The smallest allowable increment of price movement for a contract. Chicago Board of Trade glossary
The minimum allowable price fluctuation (up or down) for a futures contract. Different contracts have different size ticks. Ticks can be stated in terms of price per unit of measure, or in dollars and cents.
See also point. The CENTER ONLINE Futures Glossary
Refers to the minimum change in price a security can have, either up or down. Related: point. Bloomberg Financial Dictionary
The minimum fluctuation in price allowed for a futures or options contract during a trading session as specified by the contract terms in CME Rulebook. Chicago Mercantile Exchange Glossary
The minimum permitted price movement in a futures or options contract. For example, if the tick for a wheat contract were 5p, this would mean that the price of the contract could move in multiples of 5p only. Dresdner Kleinwort Wasserstein financial glossary
See also tick value. Dresdner Kleinwort Wasserstein financial glossary
A minimum change in price, up or down. Exchange Handbook Glossary
The standardised minimum price movement of a futures or options contract. LIFFE

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I. tick tick 1 [tɪk] noun [countable]
1. a mark that you put next to an answer to show that it is correct or against an item on a list to show that you have dealt with it; = check AmE:

• Put a tick in the column that applies to you.

2. on tick informal COMMERCE if you get something on tick, you arrange to take it now and pay for it later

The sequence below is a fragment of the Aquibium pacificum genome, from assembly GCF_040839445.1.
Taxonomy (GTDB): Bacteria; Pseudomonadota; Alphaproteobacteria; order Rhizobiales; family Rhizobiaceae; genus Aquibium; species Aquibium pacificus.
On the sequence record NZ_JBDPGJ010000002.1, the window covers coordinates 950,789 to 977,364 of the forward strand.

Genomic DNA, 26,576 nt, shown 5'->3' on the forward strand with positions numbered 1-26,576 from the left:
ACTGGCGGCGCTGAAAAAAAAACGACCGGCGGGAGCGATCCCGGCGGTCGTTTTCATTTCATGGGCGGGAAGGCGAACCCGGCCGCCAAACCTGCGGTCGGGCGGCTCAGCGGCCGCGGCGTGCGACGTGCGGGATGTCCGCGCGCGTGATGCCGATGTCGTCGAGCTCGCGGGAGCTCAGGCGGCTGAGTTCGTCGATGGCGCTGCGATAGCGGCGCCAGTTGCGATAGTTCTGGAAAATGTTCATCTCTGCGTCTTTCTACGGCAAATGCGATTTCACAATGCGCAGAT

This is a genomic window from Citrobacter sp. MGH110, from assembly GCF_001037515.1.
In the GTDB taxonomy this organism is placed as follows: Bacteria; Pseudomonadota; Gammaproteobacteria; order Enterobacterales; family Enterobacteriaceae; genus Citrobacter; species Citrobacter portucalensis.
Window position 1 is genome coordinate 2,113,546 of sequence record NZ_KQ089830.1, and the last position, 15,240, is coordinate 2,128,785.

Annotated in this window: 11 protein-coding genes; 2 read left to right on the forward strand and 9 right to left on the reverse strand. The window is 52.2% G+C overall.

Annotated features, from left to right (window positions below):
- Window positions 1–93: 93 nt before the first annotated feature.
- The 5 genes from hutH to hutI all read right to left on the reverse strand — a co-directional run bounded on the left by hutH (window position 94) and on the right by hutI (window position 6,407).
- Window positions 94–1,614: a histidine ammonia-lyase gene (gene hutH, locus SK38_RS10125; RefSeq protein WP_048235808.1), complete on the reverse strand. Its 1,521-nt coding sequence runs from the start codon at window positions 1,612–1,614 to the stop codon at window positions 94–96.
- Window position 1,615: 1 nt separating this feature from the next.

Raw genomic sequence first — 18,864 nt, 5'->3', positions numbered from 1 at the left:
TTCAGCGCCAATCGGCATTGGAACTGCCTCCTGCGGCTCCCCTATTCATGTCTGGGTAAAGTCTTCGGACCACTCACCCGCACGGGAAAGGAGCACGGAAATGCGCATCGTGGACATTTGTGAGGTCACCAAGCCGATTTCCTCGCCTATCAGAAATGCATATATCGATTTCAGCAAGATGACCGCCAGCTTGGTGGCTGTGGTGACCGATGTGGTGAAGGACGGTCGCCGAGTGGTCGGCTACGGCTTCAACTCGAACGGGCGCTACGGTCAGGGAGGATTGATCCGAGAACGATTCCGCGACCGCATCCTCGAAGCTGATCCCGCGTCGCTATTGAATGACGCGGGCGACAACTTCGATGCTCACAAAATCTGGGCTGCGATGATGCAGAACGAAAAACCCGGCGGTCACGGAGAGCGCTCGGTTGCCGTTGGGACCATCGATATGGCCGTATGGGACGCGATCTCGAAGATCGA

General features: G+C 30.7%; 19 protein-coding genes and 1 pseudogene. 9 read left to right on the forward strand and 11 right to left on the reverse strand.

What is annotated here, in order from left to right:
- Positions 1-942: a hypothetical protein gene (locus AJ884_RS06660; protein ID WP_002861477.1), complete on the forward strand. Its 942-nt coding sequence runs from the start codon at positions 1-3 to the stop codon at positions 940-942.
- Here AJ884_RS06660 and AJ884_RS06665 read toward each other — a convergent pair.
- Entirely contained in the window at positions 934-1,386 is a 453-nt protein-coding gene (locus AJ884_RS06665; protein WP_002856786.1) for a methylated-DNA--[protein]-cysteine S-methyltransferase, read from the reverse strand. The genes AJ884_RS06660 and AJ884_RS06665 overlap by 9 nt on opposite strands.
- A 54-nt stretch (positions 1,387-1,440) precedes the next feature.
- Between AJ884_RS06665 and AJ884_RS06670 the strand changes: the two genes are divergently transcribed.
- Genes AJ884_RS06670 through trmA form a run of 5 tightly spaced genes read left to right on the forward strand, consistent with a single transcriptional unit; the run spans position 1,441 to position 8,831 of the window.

3. FINANCE an occasion when the price of a share, bond etc moves up or down:

• He had the trades done near the close of the trading day on either a plus tick (= a price higher than the previous trade ) or a zero-plus tick (= an unchanged price following upward price movement ) .

4. FINANCE in interest rates, bond prices etc one hundredth of one per cent:

• The price of the December Eurodollar future quickly rose four ticks, from 94.15 to 94.19.

  [m0] II. tick tick 2 verb [transitive]
to make a mark next to an answer or something on a list to show that it is correct or has been dealt with; = check AmE:

• Which of the following features do you feel are important when choosing a bed? (Please tick all that apply).

tick over phrasal verb [intransitive]
if a system, business etc ticks over, it goes on working but without producing much or without much happening:

• The market did little more than tick over.

* * *

   The minimum movement possible in the price of a financial instrument. A tick is one hundredth of a percentage point for bond yields and interest rates.
   ► See also Basis Point.

* * *

tick UK US /tɪk/ noun [C]
UK (US check, check mark) a symbol that shows something is correct or has been done or approved: »

Put a tick in the column that applies to you.

(also tick point) FINANCE the smallest amount by which interest rates, share prices, etc. can rise or fall: »

March gilt futures settled lower by 19 ticks at 109.83.

FINANCE the movement of a value such as an interest rate or share price when it rises or falls: »